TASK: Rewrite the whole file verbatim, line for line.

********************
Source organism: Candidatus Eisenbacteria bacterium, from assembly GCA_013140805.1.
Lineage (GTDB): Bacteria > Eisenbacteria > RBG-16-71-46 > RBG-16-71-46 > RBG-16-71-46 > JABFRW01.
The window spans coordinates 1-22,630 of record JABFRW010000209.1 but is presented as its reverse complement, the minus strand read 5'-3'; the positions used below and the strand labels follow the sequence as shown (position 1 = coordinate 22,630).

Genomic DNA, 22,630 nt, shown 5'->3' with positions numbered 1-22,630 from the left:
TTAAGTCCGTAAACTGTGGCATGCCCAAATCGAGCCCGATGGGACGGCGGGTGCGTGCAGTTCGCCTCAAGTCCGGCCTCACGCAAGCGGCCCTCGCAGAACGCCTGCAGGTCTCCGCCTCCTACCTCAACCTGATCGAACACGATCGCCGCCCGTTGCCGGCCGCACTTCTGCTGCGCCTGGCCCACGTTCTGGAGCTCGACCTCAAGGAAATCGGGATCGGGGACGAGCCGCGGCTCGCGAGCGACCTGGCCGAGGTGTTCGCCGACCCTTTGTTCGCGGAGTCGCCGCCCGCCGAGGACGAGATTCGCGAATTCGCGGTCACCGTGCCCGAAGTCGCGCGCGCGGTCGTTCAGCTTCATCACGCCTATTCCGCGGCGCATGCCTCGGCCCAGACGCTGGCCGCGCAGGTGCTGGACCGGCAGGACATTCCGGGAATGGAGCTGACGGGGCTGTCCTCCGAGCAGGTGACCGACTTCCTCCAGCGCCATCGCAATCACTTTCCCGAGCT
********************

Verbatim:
Source organism: Candidatus Eisenbacteria bacterium, from assembly GCA_013140805.1.
Lineage (GTDB): Bacteria > Eisenbacteria > RBG-16-71-46 > RBG-16-71-46 > RBG-16-71-46 > JABFRW01.
The window spans coordinates 1-22,630 of record JABFRW010000209.1 but is presented as its reverse complement, the minus strand read 5'-3'; the positions used below and the strand labels follow the sequence as shown (position 1 = coordinate 22,630).

Genomic DNA, 22,630 nt, shown 5'->3' with positions numbered 1-22,630 from the left:
TTAAGTCCGTAAACTGTGGCATGCCCAAATCGAGCCCGATGGGACGGCGGGTGCGTGCAGTTCGCCTCAAGTCCGGCCTCACGCAAGCGGCCCTCGCAGAACGCCTGCAGGTCTCCGCCTCCTACCTCAACCTGATCGAACACGATCGCCGCCCGTTGCCGGCCGCACTTCTGCTGCGCCTGGCCCACGTTCTGGAGCTCGACCTCAAGGAAATCGGGATCGGGGACGAGCCGCGGCTCGCGAGCGACCTGGCCGAGGTGTTCGCCGACCCTTTGTTCGCGGAGTCGCCGCCCGCCGAGGACGAGATTCGCGAATTCGCGGTCACCGTGCCCGAAGTCGCGCGCGCGGTCGTTCAGCTTCATCACGCCTATTCCGCGGCGCATGCCTCGGCCCAGACGCTGGCCGCGCAGGTGCTGGACCGGCAGGACATTCCGGGAATGGAGCTGACGGGGCTGTCCTCCGAGCAGGTGACCGACTTCCTCCAGCGCCATCGCAATCACTTTCCCGAGCT